Over 100 million people live in rental properties in the United States. This includes properties like homes, condominiums, and apartments. Therefore, chances are high that you pay monthly rent rather than a mortgage. Rent rates vary from city to city, and even different areas within a single city can feature staggering differences. Certain areas in the country even feature rental rates that match mortgage rates.

It’s a simple fact that millions of people struggle to pay their rent each month. Plenty of people pay late on a regular basis. Otherwise, a late payment or two per year is quite common. An increase in rent or an unexpected expense can make paying the rent a challenging task. You’ve undoubtedly experienced such situations from time to time. We can’t control everything in our lives related to money after all.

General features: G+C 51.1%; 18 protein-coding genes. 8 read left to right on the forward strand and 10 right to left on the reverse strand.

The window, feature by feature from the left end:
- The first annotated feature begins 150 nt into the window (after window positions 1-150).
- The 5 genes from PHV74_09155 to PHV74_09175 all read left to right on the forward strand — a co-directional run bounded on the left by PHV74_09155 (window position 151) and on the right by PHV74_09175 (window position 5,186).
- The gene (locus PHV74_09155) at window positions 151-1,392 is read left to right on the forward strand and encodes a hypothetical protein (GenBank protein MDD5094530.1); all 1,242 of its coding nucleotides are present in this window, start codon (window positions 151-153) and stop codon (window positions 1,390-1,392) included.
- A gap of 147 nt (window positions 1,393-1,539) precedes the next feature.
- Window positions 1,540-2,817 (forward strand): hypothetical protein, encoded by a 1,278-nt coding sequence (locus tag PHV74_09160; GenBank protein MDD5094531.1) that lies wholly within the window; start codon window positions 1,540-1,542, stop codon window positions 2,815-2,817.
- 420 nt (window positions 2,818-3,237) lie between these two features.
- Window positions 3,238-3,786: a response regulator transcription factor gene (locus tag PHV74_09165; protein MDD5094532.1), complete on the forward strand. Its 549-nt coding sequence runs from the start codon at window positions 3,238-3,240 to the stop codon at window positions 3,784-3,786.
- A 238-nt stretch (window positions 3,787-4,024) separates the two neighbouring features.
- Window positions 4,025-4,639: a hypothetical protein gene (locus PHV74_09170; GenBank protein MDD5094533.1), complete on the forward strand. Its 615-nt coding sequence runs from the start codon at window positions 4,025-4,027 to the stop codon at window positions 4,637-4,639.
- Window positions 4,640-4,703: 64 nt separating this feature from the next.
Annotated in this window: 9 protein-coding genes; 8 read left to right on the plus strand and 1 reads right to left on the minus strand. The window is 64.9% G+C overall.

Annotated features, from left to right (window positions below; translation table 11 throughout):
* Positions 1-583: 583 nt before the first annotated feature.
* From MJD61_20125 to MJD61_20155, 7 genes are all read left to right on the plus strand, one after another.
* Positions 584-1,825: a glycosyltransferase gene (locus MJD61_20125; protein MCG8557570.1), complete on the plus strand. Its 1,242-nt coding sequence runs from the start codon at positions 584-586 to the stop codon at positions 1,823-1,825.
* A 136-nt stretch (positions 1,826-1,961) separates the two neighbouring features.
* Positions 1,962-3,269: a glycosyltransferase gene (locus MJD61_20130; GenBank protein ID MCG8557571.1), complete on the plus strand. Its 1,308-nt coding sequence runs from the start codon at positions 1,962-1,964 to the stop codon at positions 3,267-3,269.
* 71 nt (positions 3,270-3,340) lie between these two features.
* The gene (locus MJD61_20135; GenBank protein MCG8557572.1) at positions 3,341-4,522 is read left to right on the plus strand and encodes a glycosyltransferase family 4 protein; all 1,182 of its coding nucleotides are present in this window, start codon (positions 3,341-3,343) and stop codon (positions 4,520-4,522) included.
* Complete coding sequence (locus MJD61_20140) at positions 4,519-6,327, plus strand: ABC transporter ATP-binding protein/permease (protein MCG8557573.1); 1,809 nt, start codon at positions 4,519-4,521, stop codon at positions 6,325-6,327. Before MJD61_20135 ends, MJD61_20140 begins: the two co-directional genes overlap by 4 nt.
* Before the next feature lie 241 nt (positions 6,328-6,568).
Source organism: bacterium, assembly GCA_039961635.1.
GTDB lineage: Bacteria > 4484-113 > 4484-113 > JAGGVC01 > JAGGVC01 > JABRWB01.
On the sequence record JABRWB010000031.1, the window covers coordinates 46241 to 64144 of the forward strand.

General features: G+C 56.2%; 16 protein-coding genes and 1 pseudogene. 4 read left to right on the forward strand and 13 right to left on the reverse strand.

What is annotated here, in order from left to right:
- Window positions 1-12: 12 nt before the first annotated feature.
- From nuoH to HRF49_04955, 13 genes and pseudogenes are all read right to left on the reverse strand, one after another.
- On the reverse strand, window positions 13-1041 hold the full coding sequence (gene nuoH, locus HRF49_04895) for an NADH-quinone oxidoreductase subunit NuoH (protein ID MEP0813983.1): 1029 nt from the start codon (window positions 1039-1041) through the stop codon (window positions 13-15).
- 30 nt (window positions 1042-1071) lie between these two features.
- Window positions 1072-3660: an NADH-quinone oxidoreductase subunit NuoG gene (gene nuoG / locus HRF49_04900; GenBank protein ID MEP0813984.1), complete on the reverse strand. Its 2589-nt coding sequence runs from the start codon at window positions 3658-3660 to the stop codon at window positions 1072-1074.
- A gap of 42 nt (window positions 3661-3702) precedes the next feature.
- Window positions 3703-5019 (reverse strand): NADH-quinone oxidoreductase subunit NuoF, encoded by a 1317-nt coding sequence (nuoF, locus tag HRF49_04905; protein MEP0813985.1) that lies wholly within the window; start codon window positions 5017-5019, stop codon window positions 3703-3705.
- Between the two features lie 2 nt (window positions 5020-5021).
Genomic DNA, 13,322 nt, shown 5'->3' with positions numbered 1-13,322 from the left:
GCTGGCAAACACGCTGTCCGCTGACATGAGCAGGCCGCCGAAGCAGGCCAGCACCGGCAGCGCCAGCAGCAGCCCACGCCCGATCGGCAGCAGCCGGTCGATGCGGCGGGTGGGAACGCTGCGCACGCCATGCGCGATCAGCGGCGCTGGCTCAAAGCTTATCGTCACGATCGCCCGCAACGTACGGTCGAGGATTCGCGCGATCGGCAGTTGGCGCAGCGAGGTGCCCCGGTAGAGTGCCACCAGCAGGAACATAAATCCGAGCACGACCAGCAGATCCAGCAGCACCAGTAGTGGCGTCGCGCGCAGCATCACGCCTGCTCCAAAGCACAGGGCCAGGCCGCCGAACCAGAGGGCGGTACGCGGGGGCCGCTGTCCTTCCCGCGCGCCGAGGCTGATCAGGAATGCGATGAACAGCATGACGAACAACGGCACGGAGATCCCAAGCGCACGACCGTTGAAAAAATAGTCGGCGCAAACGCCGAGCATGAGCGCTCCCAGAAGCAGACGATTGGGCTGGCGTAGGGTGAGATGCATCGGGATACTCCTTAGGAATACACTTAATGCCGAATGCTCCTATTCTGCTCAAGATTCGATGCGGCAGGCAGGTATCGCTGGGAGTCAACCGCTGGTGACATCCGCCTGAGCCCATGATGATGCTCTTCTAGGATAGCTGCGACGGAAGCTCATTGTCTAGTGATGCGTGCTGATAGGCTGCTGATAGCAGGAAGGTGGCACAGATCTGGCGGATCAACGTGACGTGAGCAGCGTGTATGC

Here’s a simple question: can you afford your rent? Nothing is worse than a monthly rent that eats up most of your income. American consumers deal with that exact situation on a regular basis, though. Without a doubt, you should take stock of your current financial situation and figure out how much you rent impacts your financial livelihood. The results could prove shocking to say the least.

To figure out the answer to this question, let’s start crunching the numbers!

Step 1: Create A Basic Budget

First, you should figure out how much you spend on housing, fuel, and groceries. Most households spend 60% of their income on these three expenses. Overreaching beyond this threshold can wreak havoc on your finances. Your budget should include how much money you earn from all income sources in a typical year. To paint an accurate picture, you should include things like employment income, investment income, and bonuses.